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17th ÉCU
The European Independent Film Festival 2022 

8th - 10th April 2022 

Alexandre Desane
The Orange Child 
Section: European Dramatic Short

When he was a child, Wilnor didn't see himself as being black, because of his light skin he thought that he was seen as an Orange child. As an Actor today, Wilnor is still conflicted because being Black also means t


Hey Alexandre, thank you for talking to The New Current, how have you been holding up during these very strange times?


Overthinking too much at home was not a life goal but I’m doing good now.


Has this time offered you any new creative inspiration or opportunities?


I shot the film in mid-February 2020, one month later, in France, we had our first lockdown. I learned how to make pixel art animations for the film and because of the lockdown I had plenty of time to try several styles of animation. It was a calm time to test things in editing.


Congratulations on having The Orange Child, which is your debut short film as writer/director, part of the 17th ÉCU Film Festival, what does it mean to you to be screening your film in Paris?


I wanted to have a screening in Paris from the moment I was happy with the editing of the film. The festival run started in Barcelona, went to the States, Germany, Colombia and last but not least I’m closing this run with my hometown Paris. 


Can you tell me how The Orange Child came about, what was the inspiration behind this film and what was the message you wanted to convey with it?


"The Orange Child" is based on my childhood, my life and my experiences as an actor. Born and raised in France, unlike my parents I’ve faced racism as a kid. How racism and stereotypes are perceived as a kid, and through time until becoming an adult? How does a Black kid see himself? Is it more important than how others kids see him? 

There is this scene in the middle of the film where the character Wilnor is listing movie auditions where he can apply to, and organising them by the level of cliché. This is not what I do in real life, but all these auditions I’m reading out loud are real. I would like to insist on the singularity of the story, it is one story of one black man, it is not representative of all the black people's experiences.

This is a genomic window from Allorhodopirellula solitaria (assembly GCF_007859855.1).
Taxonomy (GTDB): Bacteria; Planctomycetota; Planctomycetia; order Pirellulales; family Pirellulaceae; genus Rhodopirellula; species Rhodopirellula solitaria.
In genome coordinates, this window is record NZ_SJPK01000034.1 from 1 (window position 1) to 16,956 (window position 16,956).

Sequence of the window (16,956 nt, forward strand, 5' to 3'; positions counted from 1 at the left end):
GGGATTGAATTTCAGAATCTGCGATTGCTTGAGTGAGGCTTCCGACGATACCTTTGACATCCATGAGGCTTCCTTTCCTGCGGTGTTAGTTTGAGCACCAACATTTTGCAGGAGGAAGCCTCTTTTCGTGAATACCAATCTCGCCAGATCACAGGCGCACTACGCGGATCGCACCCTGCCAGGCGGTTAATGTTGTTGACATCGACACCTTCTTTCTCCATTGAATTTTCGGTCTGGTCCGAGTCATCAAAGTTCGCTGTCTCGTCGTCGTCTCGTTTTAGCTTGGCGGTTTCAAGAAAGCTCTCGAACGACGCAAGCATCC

How flexible did you allow yourself and the cast with the script once you started shooting and how much has your background as an actor helped you on this project?


It was a three-day shooting, so we didn’t have much time for text improvisation. It’s easier for me as an actor to direct actors, I know exactly what to tell them. 

What has been the biggest challenge you've faced bringing The Orange Child to life and looking back is there anything you would have done differently on this film?


I had underestimated how directing kids could be at the same time great and scary. It’s great because they don’t think, they enjoy playing characters. First takes are always perfect, they are having fun, they never look at the camera and they are full of energy! At the same time, it can be scary when you are not satisfied with the lights, the sound, and the more you spend time on a scene, the more kids get tired… A kid who is tired on a set is not a situation to take lightly, you have to be patient and keep your smile up even if the sun is going down and you only have 2 minutes left to shoot.


"In deep introspection he sought some answers and found his childhood computer, he explores a video game he started creating when he was 11 years old."

Where did this passion for filmmaking come from? 


I’m a photographer and a dancer too, I started to take pictures of my dancing crew, then videos to see our mistakes. One thing led to another I wanted to experiment with narrative forms, I’ve directed a dance short film called beatboxe. Later I had this desire to become an actor, I don’t like to wait after people so filmmaking was a great opportunity for me to write roles I dreamed to portrait.


What would you say has been the most valuable lesson you have taken away from making The Orange Child?

Being able to do it. It’s very easy to have a lot of ideas, a lot of projects, but to make a film is something else, my most valuable lesson would be (making this idea a reality). 


Do you think filmmakers should continue to push the boundaries of the stories they want to tell?


Not necessarily, I think every filmmaker should do what they truly think is good for their film, to be honest with the story to tell.


For anyone out there thinking about getting into filmmaking do you have any tips or advice you would offer them? 


Watch a lot of films, old films, from every country. And then, try and fail a lot. My film is not perfect, I’m a self-taught filmmaker, I’m learning every day.


And finally, what do you hope people will take away from The Orange Child?


There are several ways to tell stories, find yours. That he will only get roles that portray negative racial stereotypes of Black men. In deep introspection he sought some answers and found his childhood computer, he explores a video game he started creating when he was 11 years old.

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